Area schools expand science, technology offerings

If your second- or third-grader wants to be an astronaut or computer programmer, their school wants to begin preparing them for that career early.

Starting this fall, students in Clark-Pleasant elementary schools will go to a STEM-based lab once a week. The lab will join their class rotation with gym, art or music class.

Center Grove elementary students will take field trips to the district’s new innovation center, where instead of simply reading about the “Three Little Pigs,” they will figure out why their houses fell down.

The two school districts have expanded their Project Lead the Way initiatives that put an emphasis on STEM-based learning. Project Lead the Way is a national program that offers school curriculum, activities and project-based programs that have a STEM focus.

Other school districts also are looking to possibly expand their STEM-based curriculum. Nineveh-Hensley-Jackson officials are in the beginning stages of researching how they can incorporate more STEM-based lessons, in addition to what high school students have access to at the Central Nine Career Center, Assistant Superintendent Andy Cline said.

“(We need) opportunities for the students in a changing career world,” he said.

Both Center Grove and Clark-Pleasant schools already have the Project Lead the Way program at the high school level and are now expanding them to include younger students.

At Center Grove middle schools, new textbooks will include more STEM-based content. And at Clark-Pleasant, a new STEM-based course is being added for eighth-graders.

Offering those opportunities to younger students allows them to explore subjects they may be interested in earlier and is another way to integrate subjects and help students make the connection between what they learn in class and the real world, educators said.

“Research is pretty clear, if kids can’t connect it to something long-term, they won’t take it as seriously,” said Cameron Rains, Clark-Pleasant schools assistant superintendent of curriculum and instruction.

Next school year, all Clark-Pleasant elementary schools will get a STEM lab, created from lessons and equipment from Project Lead the Way. Students can work on STEM-based concepts, such as building a robot, and each class will go at least once a week. Students as young as second grade will learn computer coding, and most grades will learn how to build and work on robots, Rains said.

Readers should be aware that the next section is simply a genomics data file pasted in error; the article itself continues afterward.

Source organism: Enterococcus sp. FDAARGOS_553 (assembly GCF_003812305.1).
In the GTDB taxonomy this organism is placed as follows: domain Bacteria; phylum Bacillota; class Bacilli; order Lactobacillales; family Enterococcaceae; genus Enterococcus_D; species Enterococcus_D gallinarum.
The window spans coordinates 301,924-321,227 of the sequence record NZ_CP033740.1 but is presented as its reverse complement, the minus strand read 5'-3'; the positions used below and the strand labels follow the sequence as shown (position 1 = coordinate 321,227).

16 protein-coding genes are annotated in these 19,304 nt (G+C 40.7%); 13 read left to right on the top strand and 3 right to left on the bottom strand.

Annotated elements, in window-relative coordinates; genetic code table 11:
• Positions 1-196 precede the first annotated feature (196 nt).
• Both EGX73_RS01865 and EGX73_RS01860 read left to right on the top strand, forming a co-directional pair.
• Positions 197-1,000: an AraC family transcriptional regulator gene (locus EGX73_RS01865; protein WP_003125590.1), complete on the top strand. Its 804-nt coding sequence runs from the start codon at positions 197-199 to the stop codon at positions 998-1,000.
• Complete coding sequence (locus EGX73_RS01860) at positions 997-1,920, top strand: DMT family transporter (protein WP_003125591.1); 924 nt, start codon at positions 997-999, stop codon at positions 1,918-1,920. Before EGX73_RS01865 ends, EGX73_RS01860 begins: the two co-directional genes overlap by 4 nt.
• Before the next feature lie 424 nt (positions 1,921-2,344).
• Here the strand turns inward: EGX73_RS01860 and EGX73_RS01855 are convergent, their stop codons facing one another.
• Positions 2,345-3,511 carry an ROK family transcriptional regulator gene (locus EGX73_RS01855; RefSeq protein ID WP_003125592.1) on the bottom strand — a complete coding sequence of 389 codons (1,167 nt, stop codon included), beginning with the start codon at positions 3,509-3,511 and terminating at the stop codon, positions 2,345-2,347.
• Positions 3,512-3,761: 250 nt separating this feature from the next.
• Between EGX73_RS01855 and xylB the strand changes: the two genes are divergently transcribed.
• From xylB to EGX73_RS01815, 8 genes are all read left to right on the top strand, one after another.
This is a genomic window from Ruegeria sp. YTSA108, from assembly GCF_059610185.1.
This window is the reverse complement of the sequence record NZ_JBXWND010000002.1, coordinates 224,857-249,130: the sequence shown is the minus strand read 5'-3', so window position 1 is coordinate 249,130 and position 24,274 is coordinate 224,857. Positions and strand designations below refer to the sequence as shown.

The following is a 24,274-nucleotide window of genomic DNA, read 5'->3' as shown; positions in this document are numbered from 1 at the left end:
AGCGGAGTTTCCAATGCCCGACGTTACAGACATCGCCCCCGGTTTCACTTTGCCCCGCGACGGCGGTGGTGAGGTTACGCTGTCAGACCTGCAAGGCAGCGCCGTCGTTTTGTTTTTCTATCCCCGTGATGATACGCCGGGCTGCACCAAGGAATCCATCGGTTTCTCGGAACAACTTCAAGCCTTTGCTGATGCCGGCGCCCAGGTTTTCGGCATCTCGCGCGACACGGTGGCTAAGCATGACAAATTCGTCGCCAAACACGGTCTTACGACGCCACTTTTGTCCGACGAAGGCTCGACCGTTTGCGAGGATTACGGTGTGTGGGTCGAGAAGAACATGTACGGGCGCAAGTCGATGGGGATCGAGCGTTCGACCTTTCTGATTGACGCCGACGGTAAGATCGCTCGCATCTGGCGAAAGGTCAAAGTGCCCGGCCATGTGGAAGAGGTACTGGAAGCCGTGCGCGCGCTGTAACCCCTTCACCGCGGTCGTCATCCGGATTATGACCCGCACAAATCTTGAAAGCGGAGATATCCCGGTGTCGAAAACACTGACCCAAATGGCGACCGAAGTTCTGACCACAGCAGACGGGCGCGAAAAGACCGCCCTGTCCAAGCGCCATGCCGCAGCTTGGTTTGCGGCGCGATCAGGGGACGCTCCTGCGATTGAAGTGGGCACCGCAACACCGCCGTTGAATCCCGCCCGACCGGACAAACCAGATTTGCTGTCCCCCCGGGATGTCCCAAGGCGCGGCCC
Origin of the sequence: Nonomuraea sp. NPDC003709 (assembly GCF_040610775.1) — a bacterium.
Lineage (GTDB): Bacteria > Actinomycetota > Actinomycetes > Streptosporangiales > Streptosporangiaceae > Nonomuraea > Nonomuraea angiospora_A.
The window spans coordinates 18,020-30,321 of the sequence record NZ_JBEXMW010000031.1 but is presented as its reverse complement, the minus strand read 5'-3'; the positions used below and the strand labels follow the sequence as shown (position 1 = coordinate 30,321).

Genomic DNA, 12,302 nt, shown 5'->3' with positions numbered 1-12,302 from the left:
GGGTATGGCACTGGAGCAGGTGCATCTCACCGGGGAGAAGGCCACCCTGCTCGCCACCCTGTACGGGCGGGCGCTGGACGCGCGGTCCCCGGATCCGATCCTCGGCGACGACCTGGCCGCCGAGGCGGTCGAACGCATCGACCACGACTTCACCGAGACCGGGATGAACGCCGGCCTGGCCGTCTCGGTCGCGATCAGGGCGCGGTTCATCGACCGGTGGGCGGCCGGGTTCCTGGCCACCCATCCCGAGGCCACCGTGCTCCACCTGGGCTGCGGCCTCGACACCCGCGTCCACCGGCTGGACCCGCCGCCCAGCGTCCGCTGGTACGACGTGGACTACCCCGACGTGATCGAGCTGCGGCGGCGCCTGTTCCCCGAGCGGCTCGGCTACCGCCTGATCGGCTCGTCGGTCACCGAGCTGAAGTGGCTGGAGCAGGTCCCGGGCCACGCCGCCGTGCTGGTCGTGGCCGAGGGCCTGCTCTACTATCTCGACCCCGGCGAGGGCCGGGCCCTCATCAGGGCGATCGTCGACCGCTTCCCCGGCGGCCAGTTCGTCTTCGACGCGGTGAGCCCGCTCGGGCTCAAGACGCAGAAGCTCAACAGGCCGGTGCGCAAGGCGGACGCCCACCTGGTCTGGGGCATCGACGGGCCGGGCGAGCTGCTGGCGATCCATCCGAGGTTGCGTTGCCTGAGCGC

“It’s stuff kids enjoy and applicable,” he said.

At Center Grove, elementary school students will take field trips to the school district’s new innovation lab, a former maintenance building behind Center Grove High School that is being renovated to create a collaborative space and labs for students to conduct experiments, said Jack Parker, director of teaching and learning.

Students will talk about a subject in their classroom and then apply it in the innovation lab. For example, students would read a book in class and then explore science or technology themes in the book in the innovation lab, he said.

Adopting STEM-based curriculum and projects at younger ages gives schools the ability to integrate subjects together, such as science and literature, he said.

The success of high school programs and a push from community members and business leaders have led school officials to look at how they can use STEM-based lessons and projects with their students earlier, Rains and Parker said. The skills that students learn, such as problem solving and integrating skills, will be needed throughout their life, they said.

“These types of skills are those that students need when they graduate from high school or college, even,” Parker said.

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Magen Kritsch is an editorial assistant at the Daily Journal. She can be reached at or 317-736-2770.